Targets, goals, tasks, to-do lists – all these belong to the jargon of modern living. We hear such words in classrooms, in tutor sessions, in the workplace, and in our daily routines. There is no doubt that goals and objectives are useful: they give us direction, make clear our destination. But they miss something of vital importance. They may tell us where we are going but they say nothing about how we are going to get there.

To the words ‘target’ and ‘goal’, I would add another; a single word that, arguably, holds much more power. Attitude. While goals are important, if they remain our only focus, we not only limit our experience, but we limit our chances of success.

I was reminded of this during assembly on Monday. Chris Foyle, Geography teacher and Head of Wellington’s GeoVenture Society, spoke to students and staff about his experience of swimming the English Channel, an incredible feat that he completed in memory of his friend, Richard Knox. The solo Channel Swim is one of the world’s iconic challenges, and it is one of the toughest. Success rates are low: 30% of attempts end in failure; the challenge is said to be 10% physical and 90% mental. As Chris said, “anyone can get fit enough to swim across the Channel, but only those with the right mindset will succeed”. Chris swam the Channel, a distance of over 30 miles, in 15 hours and 14 minutes. Of the nine people who attempted the swim that day, only three succeeded. His training had been gruelling; his preparation meticulous, but when asked after the assembly whether he had also prepared himself mentally for failure, given the low success rates, he replied confidently: “No, I didn’t need to”.

Chris had set out to raise £10,000 for the RNLI in memory of his friend. He completed the task and raised £40,000. In addition to choosing a goal, he had also chosen an attitude, and that attitude did not allow for failure. Key to his success was visualising the finish. During his presentation, Chris showed a photograph, a physical representation of a mental image he had carried with him throughout his training and during the swim itself. The photograph depicts Chris standing on the beach in France, the palm of his hand held up to the camera, on which he had written the initials R.K: Richard Knox. Chris’s attitude proved to be more powerful than the goal itself; it was an attitude of triumph, powered by loyalty and friendship, and it allowed him to succeed where others failed.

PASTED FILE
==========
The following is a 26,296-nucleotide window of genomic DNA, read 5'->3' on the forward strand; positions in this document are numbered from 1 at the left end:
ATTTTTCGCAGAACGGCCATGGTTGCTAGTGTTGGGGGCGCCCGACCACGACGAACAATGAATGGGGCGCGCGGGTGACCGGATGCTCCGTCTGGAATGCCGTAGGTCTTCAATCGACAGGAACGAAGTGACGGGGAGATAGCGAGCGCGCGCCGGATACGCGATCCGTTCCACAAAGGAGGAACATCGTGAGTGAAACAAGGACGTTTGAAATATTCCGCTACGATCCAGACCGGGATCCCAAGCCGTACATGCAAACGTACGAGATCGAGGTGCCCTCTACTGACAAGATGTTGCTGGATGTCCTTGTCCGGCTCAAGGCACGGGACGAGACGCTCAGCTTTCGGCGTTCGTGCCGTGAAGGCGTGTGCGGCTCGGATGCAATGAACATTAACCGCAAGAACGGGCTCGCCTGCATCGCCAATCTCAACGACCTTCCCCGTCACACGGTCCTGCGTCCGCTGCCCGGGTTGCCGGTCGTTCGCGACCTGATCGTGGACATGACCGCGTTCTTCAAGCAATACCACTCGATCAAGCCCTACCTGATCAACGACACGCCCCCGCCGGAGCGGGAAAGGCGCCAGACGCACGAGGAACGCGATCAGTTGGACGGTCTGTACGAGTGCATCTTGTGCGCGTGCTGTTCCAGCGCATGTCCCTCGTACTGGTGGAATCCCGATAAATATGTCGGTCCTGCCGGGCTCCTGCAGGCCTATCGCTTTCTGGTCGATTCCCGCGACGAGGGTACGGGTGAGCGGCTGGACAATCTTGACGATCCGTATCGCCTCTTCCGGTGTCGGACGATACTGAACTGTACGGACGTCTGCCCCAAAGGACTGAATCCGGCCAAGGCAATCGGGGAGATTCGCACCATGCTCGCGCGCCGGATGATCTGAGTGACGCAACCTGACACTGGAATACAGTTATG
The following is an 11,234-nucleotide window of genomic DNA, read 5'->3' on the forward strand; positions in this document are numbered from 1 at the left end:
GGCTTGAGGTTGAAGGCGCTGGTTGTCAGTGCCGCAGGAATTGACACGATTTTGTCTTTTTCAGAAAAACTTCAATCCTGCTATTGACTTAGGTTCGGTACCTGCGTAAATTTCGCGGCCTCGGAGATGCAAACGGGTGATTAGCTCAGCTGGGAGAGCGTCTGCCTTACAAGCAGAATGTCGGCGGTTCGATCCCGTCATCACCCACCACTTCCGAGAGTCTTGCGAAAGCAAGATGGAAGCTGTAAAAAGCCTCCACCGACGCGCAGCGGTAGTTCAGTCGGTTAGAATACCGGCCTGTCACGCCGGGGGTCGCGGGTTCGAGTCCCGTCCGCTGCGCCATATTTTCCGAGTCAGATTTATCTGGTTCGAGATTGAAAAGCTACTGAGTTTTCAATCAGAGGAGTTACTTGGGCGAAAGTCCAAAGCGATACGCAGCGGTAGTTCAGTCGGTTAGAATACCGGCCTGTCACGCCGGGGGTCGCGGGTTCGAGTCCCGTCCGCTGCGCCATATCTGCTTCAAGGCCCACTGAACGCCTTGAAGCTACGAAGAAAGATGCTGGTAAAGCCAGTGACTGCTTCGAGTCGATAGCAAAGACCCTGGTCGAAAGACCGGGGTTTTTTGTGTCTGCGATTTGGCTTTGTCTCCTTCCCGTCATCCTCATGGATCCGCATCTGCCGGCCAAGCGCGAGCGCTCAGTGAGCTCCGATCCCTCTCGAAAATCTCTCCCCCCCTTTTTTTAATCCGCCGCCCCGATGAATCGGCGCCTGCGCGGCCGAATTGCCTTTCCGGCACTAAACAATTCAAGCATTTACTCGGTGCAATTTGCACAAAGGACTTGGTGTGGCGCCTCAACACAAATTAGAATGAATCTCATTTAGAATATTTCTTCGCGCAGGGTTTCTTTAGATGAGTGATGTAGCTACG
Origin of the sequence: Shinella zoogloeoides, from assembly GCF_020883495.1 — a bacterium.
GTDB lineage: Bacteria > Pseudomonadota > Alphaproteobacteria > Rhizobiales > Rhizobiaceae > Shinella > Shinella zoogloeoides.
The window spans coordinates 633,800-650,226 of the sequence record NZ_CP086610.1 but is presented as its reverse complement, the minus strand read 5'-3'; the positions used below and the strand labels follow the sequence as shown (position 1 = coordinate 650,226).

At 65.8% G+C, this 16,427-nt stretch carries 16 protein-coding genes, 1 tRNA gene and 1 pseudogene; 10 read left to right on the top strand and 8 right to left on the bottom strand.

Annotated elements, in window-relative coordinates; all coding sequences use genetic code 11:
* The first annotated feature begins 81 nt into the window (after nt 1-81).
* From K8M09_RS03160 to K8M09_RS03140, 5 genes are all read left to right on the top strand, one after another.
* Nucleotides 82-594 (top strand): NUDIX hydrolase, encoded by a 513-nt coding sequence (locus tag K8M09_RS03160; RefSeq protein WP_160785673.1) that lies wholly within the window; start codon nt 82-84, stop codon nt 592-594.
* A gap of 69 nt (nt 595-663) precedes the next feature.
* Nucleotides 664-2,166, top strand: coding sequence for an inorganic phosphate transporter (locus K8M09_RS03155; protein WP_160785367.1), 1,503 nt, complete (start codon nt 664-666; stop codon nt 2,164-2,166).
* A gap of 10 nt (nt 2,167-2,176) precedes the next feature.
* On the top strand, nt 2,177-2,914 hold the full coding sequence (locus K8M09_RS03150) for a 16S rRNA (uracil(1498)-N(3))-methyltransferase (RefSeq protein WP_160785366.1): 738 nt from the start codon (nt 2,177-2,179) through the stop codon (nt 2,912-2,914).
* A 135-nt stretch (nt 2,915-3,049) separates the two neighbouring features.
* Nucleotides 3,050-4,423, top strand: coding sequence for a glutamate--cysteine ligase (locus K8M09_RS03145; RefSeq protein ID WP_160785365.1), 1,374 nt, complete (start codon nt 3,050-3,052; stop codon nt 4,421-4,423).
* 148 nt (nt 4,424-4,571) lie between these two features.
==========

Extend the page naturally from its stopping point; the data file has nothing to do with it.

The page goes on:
Seeing the initials of Chris’s friend imprinted on the palm of his hand reminded me of a friend of mine, Paula, a team-mate during my expedition to Antarctica. Paula taught me a lot about mental toughness; she understood that goals – whether short-term or long-term – are good, but they are rarely enough. Like Chris, she carried a visual reminder that proved to be crucial in helping her to reach the South Pole. On her skis, she had written three simple words:


Mental toughness and courage are traits I associate with Wellington, and I refer here to both students and staff. Alongside Mr Foyle’s address on Monday, we congratulated Caitlin Loo (4th, Ap) who has been selected for the Botswana National Swimming Team; Zack Kaemmerlen (5th, M) who recently took bronze medals in the 50, 100, and 200 metre breaststroke events at the Hampshire County Swim Championship; and Becky Storer (U6th, W) who achieved 4th place at the second National Youth Ranking Modern Pentathlon Competition. This week, the 1st Hockey team competed in the Investec Girls Schools Championships. After losing to Repton in the semi-finals on Wednesday, they came back strong to win the play-off 3:0. They chose their attitude and, as a result, are placed 3rd in the country. Well done to them all!

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